Monday, February 17, 2020

Oscar Got It Wrong!: Best Adapted Screenplay 1945

The Contenders:

The Lost Weekend (winner)
Mildred Pierce
Pride of the Marines
The Story of G.I. Joe
A Tree Grows in Brooklyn

What’s Missing

With some of these earlier years, it’s hard for me to know what is adapted and what is original. A lot of films from this era were based on stories by authors other than the screenwriter, but it’s not always clear whether or not those stories were actually published. Discretion being the better part of valor, I tend not to include these films in the Adapted Screenplay category. An exception might well be Dead of Night, at least in part, since the film contains a total of six stories. Spellbound could have made an interesting addition here, but it is also not clearly from a published work, being only “suggested by” a previously published novel. And Then There Were None would have been a fascinating addition even if it played with Agatha Christie’s original ending. I’d be much more interested in seeing The Picture of Dorian Gray in the list. As for Brief Encounter, it was nominated the following year.

Weeding through the Nominees

5. Despite the generally stalwart presence of John Garfield and the fact that it’s probably the first post-war film (since it came out while the war was ongoing) Pride of the Marines has some real issues. Some of these, like the fact that it’s consistently over the top in terms of the acting, have nothing to do with the screenplay. The fact that virtually everything is telegraphed and the story itself is incredibly melodramatic is the fault of the screenplay. It has its moments, touching on anti-Semitism and racism while dealing with the military wounded, but it’s not enough.

4. I like The Story of G.I. Joe in part because of both Robert Mitchum and Burgess Meredith. When it comes to the screenplay, though, there are some things that make it hard to recommend for this particular award. The biggest issue is that there isn’t really a plot here. Instead, there’s a series of events that, when added up, equate to something like the experience of a soldier on the front lines in Europe. It’s a fine film and one worth watching, but it’s hard to justify that it belongs in this particular set of nominations.

3. I struggled with putting A Tree Grows in Brooklyn in third not because of its particular fault, but because of the fault of the film I put in second. The only real issue A Tree Grows in Brooklyn has is that, much like The Story of G.I. Joe, this is a movie that is much more concerned with the characters than it is with telling a story. This is episodic, and it’s very good for what it is. In fact, it’s one of my favorite movies from 1945. But in the screenplay department, it’s impossible to say that it’s the best one out there.

2. I like The Lost Weekend a great deal, and I love Ray Milland’s performance in it. I like that it so clearly wants to depict the darker side of alcoholism, especially since before this film, most of the screen depictions of drunks were of the comic variety. My problem with it is one that is endemic to movies of this period: it cobbles together a happy ending when, no matter how good it has been up to this point, it hasn’t really earned it. A darker ending is what it really needs, and because of that, it’s not getting the top position.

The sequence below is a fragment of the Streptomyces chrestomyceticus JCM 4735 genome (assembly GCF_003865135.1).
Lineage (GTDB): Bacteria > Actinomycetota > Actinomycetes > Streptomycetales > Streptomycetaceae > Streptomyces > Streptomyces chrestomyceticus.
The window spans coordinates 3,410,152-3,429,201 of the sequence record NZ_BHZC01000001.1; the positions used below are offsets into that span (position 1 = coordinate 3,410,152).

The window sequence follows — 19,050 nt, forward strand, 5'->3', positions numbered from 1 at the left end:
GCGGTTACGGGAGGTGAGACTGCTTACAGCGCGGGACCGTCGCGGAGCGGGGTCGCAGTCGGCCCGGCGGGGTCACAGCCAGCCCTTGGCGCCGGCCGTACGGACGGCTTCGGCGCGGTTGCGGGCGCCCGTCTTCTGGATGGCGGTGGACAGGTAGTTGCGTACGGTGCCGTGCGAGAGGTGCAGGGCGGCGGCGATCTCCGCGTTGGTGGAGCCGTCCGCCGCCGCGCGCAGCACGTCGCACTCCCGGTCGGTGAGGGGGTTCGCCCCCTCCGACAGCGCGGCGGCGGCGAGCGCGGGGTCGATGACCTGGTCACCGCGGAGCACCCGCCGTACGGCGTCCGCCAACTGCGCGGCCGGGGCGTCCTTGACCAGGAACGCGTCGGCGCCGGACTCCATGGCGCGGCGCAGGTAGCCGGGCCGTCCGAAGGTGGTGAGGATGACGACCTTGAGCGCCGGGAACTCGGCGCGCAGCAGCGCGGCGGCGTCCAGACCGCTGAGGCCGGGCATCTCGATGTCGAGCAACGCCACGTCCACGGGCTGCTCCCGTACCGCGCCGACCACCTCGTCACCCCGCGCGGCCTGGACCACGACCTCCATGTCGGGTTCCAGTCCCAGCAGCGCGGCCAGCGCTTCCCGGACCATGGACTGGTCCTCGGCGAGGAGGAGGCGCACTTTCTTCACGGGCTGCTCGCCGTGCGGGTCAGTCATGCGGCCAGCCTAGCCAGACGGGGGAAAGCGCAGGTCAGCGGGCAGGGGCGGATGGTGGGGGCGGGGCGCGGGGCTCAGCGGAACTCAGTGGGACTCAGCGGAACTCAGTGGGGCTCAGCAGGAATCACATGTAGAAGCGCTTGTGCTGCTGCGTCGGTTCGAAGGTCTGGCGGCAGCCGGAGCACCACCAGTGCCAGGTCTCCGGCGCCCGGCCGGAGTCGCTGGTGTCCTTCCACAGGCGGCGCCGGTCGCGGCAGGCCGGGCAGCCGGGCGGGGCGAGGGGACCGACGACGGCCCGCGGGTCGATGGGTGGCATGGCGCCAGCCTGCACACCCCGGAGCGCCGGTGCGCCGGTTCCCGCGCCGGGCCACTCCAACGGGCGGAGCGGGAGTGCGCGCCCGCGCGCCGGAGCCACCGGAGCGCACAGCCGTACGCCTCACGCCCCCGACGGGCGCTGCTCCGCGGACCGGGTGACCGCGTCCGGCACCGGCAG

My Choice

1. Of all of these movies including the ones that I added as potential nominees, none does more with its story than Mildred Pierce. There’s a great deal to love with this movie, but all of that starts with a story that is gripping, interesting, and doesn’t cut any corners. I honestly can’t think of a single thing I would want to change in this screenplay—not a character and not a line spoken by any of them. It’s not a perfect film, but the story is pretty close to bulletproof, and that’s more than enough for me.

Final Analysis


  1. Having only seen 2 of the 5 films nominated, I do think The Lost Weekend is the better film but Mildred Pierce had the better script yet Brief Encounter would've been my choice for Best Adapted Screenplay.

    1. I don't disagree with you on Brief Encounter, but since it earned its nominations the following year, it belongs more to the 1946 Oscars.

  2. I tend to think of Mildred Pierce as a Joan Crawford vehicle because of how awesome she is in it, but really, the screenplay is top notch as well. When I reviewed it I called it is the perfect film noir and I stand by that. Reversing the gender roles was brilliant and draping the noir feel over the story a strike of genius.

    1. It really is good. For me, the quintessential noir is Out of the Past, but Mildred Pierce ranks pretty high.

  3. I've read the source novel for Mildred Pierce and have to agree it was a brilliant adaptation.

    1. Even not knowing that, it's a hell of a good story. Knowing that it's accurate to the story only improves it.

  4. Mildred Pierce would always come out on top for me as well. Not only is it an excellent adaptation of the novel but it manages to sharpen the focus and impact of the story while adhering to the restrictions of the Code and packing a punch. A tough balancing act.

    I'd drop the same two that you ranked at the bottom, not bad films but far better choices were out there, and replace them with two that would rank as my second and third place picks.

    The black-hearted Leave Her to Heaven would be a tight third with Lost Weekend just behind. Then there's Scarlet Street, a super film that for some bizarre reason received no nominations at all, which would be an extremely close second.

    Looking at all of these together it really was the year of film noir.

    1. Leave Her to Heaven is a miss on my part. I'd want it in my list of nominations, but I wouldn't put it in first. Scarlet Street is still embarrassingly on my unseen list.